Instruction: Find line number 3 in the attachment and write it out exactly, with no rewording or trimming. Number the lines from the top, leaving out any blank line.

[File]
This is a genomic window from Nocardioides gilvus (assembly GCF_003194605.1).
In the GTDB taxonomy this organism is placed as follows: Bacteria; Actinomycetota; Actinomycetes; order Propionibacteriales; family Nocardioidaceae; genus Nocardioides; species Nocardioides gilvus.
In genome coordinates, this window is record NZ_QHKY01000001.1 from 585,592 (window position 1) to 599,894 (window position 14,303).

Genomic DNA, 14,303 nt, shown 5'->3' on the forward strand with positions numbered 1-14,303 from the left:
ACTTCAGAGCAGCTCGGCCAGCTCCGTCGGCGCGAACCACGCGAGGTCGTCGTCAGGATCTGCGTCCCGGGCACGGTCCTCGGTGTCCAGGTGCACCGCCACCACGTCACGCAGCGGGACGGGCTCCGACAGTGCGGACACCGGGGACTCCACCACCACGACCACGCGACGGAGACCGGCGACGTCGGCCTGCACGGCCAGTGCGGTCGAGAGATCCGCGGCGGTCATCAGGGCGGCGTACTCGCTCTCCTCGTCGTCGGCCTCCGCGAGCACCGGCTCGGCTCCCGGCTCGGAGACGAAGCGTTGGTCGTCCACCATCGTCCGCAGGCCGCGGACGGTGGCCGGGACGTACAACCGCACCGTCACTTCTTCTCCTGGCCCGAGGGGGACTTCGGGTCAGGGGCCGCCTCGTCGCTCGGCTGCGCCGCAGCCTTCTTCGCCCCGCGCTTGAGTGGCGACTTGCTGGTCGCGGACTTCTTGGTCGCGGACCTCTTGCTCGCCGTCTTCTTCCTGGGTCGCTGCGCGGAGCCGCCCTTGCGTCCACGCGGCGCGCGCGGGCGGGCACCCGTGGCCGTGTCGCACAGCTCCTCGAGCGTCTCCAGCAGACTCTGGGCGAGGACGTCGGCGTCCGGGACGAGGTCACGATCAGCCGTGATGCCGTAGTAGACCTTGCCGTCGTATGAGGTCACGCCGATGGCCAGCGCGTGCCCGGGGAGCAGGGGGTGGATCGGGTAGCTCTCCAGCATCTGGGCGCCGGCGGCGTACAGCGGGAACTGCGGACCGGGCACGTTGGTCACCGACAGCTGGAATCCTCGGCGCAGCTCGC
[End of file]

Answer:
In genome coordinates, this window is record NZ_QHKY01000001.1 from 585,592 (window position 1) to 599,894 (window position 14,303).